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Protocols in ecological and environmental plant physiology


Article     |     Next >>   Contents Vol 59(6)

Protein content and electrophoretic profile of insect galls on susceptible and resistant host plants of Bauhinia brevipes Vogel (Fabaceae)

Michelle de Lima Detoni A F, Eveline Gomes Vasconcelos A, Ana Carolina Ribeiro Gomes Maia A, Michélia Antônia do Nascimento Gusmão A, Rosy Mary dos Santos Isaias B, Geraldo Luiz Gonçalves Soares C, Jean Carlos Santos D and G. Wilson Fernandes E

A Laboratório de Estudos de Estrutura e Função de Proteínas, Departamento de Bioquímica, ICB, Universidade Federal de Juiz de Fora, Juiz de Fora, MG, Brazil.
B Departamento de Botânica, ICB, Universidade Federal de Minas Gerais, Belo Horizonte, MG, Brazil.
C Departamento de Botânica, IB, Universidade Federal do Rio Grande do Sul, Porto Alegre, RS, Brazil.
D Instituto de Biologia, Universidade Federal de Uberlândia, Uberlândia, MG, Brazil.
E Laboratório de Ecologia Evolutiva e Biodiversidade/DBG, ICB, Universidade Federal de Minas Gerais, CP 486, Belo Horizonte, MG 30161 901, Brazil.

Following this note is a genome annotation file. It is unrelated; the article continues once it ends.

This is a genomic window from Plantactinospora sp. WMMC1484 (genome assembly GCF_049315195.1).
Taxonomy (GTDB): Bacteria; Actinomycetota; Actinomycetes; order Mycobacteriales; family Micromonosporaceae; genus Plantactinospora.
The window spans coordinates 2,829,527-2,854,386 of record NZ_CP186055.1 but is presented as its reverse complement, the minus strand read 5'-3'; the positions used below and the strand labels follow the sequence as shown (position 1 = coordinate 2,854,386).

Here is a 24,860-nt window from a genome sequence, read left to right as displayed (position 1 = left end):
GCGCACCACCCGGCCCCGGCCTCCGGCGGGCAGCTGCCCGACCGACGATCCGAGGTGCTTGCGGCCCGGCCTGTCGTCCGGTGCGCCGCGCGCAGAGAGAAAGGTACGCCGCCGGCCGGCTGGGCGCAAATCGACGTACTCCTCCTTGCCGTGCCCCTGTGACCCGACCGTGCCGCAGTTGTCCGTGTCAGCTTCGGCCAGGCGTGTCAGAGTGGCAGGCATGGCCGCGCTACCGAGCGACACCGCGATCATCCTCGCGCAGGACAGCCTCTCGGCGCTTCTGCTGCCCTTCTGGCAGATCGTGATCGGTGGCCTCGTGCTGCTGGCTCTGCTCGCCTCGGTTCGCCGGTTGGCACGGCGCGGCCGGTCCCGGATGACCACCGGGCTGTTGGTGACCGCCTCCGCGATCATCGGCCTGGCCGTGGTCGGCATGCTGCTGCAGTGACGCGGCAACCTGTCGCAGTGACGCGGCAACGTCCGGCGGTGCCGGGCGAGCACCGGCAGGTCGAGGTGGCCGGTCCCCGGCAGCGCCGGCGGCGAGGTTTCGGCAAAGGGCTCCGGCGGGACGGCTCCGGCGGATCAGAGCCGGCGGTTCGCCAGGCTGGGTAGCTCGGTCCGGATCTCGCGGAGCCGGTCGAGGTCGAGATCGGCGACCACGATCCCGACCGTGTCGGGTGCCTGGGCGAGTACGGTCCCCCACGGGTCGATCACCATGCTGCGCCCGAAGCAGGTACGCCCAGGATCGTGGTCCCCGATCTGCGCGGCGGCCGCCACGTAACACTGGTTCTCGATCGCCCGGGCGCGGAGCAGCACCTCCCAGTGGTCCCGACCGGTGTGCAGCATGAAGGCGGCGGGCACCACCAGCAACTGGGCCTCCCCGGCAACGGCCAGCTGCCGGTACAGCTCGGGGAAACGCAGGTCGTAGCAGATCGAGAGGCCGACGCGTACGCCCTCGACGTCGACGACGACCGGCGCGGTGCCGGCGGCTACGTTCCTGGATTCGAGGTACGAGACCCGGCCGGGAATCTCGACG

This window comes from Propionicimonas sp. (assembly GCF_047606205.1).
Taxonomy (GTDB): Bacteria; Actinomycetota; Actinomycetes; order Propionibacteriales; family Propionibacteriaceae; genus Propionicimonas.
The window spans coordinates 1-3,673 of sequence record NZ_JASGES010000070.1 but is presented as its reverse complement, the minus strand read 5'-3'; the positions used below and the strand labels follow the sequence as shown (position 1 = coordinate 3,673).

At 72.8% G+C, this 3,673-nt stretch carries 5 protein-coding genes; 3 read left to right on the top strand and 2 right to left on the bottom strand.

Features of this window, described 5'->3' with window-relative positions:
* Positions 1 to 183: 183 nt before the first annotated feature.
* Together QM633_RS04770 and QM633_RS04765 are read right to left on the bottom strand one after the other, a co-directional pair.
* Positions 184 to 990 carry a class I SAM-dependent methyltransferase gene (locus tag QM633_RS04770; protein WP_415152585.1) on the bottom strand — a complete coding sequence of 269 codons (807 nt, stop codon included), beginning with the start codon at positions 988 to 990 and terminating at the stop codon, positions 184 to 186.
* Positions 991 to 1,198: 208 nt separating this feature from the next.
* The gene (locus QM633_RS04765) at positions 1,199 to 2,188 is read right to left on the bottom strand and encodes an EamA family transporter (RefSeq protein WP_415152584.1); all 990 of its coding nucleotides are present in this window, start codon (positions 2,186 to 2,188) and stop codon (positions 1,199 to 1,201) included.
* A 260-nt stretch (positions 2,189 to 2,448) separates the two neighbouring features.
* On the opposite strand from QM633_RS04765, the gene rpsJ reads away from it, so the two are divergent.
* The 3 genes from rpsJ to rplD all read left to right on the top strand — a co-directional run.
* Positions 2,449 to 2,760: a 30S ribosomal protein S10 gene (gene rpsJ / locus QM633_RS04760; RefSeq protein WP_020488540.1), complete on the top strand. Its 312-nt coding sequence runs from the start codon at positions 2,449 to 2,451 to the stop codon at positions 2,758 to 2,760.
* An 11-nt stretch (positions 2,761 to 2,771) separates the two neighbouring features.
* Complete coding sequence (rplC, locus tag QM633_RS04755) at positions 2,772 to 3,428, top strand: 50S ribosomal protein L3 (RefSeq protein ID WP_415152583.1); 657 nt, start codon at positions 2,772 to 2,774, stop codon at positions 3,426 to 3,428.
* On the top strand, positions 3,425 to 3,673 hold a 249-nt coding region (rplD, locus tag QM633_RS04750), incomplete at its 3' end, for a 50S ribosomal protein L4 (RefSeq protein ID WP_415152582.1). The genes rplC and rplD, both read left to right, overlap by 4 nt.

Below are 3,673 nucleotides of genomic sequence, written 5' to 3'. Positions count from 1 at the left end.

F Corresponding author. Email: michelledetoni@yahoo.com.br

Australian Journal of Botany 59(6) 509-514 http://dx.doi.org/10.1071/BT11104
Submitted: 8 April 2011  Accepted: 25 July 2011   Published: 5 October 2011

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Gall induction, mediated by insect-herbivore chemical stimuli, is the result from anatomical and biochemical alterations in the host-plant tissues that provides shelter, food and defence against natural enemies and the harsh environment to the gall inducer. Schizomya macrocapillata Maia (Diptera, Cecidomyiidae) induces galls on Bauhinia brevipes Vogel (Fabaceae); the galls are spherical, with long reddish hairs that cover the adaxial wall surface of the gall, and a protuberance is observed on the abaxial leaf surface. Some plants are resistant to gall formation and, in many cases, this formation is inhibited by hypersensitive reaction. In the present work, samples from different parts of the non-galled and galled tissues from resistant and susceptible plants were carefully dissected. Indicating elevated metabolic activity, the protein concentration was 1.5–4.5-fold higher in the abaxial portion of the galls than in any other tissues, regardless of whether the galls were from resistant or susceptible plants. Different tissues from susceptible and resistant plants had distinct protein concentrations, and the fractionation of the proteins by SDS–PAGE and silver-staining showed shared and/or specific polypeptides. We hypothesise that specific proteins, possibly from distinct metabolic pathways, are involved in the physiological processes that determine whether the plant shows total and/or partial host resistance to the galling-insect attack.


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